Portrait: “Stutz”

Taken with a Calumet CC400, 165mm/6.3 Caltar, 1/15s shot onto 4×5 Ilford 400 film. Self developed in Kodak Tri-Max developer for 10 1/2 minutes. Scanned and digitally retouched and developed.


This is portrait I made of one of my favorite teachers. Part Bible teacher, part English teacher, part Social Sciences teacher, part preacher, he does a bit of everything. I have a lot of respect and admiration for this man and thankfulness for all he’s taught me. However, the inspiration of this portrait came from his constant habit of leaving the blinds of his second story classroom open and the lights off, meaning that almost all of his classes were taught in this fantastic window light. So, during the occasional boring moments of his classes I’d constantly think about how good light this was for a portrait: the light flooded in and bounced off the faux tile floor and filled the room very evenly and nicely.


This was shot with the camera about stomach height and significant front fall to eliminate excessive headroom. I didn’t like the look that a lower position and slight front rise gave. One of my favorite things about view cameras is their ability to reproduce very natural looking perspectives. I wish I’d taken a comparison shot of similar composition with a standard DSLR but I feel satisfied with the strong vertical lines in this composition. I believe it helps emphasize the subject (he isn’t particularly tall). Something that further adds to this effect I see as I study the image is the omission of the bottom of the podium. This was more a result of inattentiveness while shooting; I originally envisioned the image to include more empty floor in front of the subject, however I very much like the effect here.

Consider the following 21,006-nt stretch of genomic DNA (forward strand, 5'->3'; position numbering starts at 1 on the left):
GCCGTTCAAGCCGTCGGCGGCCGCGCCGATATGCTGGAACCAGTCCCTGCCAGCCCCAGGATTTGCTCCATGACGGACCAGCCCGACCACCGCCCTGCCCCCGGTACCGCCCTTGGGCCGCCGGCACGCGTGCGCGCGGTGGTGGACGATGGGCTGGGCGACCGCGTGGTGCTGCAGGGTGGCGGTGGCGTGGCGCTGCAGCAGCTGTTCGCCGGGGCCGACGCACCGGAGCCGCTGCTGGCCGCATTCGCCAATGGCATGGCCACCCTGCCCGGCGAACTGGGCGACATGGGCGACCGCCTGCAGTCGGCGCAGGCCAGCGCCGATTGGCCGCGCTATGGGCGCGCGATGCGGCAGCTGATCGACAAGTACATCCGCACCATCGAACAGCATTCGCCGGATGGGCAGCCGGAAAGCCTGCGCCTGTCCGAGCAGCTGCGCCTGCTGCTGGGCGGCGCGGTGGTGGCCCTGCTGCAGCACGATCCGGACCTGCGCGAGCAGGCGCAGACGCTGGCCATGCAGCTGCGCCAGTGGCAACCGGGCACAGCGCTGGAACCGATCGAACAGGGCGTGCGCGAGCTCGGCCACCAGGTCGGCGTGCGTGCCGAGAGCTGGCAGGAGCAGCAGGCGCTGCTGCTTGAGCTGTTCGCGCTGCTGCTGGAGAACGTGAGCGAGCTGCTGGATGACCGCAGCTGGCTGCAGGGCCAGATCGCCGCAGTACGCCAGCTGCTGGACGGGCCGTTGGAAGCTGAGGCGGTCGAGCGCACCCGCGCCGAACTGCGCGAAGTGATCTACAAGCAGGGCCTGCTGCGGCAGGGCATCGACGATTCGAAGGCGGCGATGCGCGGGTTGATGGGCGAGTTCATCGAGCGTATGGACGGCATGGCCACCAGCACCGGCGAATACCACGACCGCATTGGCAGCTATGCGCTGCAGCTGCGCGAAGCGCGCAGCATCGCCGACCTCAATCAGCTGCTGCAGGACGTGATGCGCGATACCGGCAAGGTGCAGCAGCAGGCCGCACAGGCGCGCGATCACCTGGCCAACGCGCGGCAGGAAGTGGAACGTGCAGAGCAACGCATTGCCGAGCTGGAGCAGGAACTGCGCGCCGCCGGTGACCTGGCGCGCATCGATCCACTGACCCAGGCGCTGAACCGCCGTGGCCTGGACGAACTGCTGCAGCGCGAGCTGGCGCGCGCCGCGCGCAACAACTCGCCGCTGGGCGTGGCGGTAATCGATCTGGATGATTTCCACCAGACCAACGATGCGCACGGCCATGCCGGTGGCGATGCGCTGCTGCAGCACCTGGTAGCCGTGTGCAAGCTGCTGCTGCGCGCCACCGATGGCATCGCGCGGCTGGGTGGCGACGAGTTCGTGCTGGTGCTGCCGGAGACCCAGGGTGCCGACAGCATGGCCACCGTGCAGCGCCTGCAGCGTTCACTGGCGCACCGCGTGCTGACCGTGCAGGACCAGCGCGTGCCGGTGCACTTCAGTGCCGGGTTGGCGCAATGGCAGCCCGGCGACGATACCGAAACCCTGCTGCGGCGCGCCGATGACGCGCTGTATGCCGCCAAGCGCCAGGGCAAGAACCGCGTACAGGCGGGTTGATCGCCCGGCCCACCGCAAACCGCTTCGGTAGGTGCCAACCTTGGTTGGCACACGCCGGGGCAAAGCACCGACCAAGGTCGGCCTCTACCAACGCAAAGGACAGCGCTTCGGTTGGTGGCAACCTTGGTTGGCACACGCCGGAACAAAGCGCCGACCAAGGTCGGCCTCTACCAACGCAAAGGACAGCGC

Metering this scene gave me a bit of trouble. I have a Weston V meter and used it to roughly measure the reflected light off of the subject’s face. I got about one light level difference between the subject’s face and the background. I was hoping the walls would come across as a bit darker, but without a proper spot meter I left things up to chance a bit and metered for the subject’s face.

The tripod I shoot with is less than sturdy and the camera shakes a bit. With no cable release, I have to use the timed release on the shutter to give the camera time to stabilize after starting the shutter release. I instructed the subject to square his body to the podium turn his face slightly off center and look at me, I was standing slightly above the camera.


The film was developed in Kodak Tri-X for roughly 10 minutes, with 10 second agitation at the top of every minute. It was then scanned and digitally processed. The scan was darkened to elicit the texture of the podium, remove detail in the subject’s pants and to further emphasize the bright white on the subject’s shoulder.

Notes and thoughts

There were a few things I should’ve done to improve this shot.

  1. Brought the subject closer to the window to increase light on the subject and shortened exposure time in order to maintain value of the subject while darkening the background. I don’t know if moving the subject closer to the window would’ve had a profound effect. I didn’t have much time to explore the effect as the teacher graciously gave me a few minutes after school to do a portrait and I didn’t want to use too much of his time.
  2. Moved a few of the things in the frame. There was some stuff on the ground to the left of the podium and I wish I’d recomposed the shot in order to avoid including the bit of poster in the upper right of the frame.
  3. I wish the lettering on the Bible was visible. It was a light leather bound Bible with gold lettering on the spine. I thought it would come across a bit darker, but it ended up completely over-exposed.

In general I was very happy with this picture. It was the first picture with my large format camera that I was really happy with and the second one that I developed, so technically I considered it a success. However, what’s more, I was very pleased with the subject and the composition as a portrait. What’s more, I felt like its strength lies in the portrayal of the subject’s personality. Although a portrait with this strength will be more meaningful to someone who knows the subject, I think a decent portrait gives the viewer a glimpse into the life and personality of its subject.


One Comment

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  1. Nick, thanks for the kind words. I would have gone with “cranky” and “short” for the description. Reading about the process you went through gives this portrait great meaning for me.

    Be blessed!

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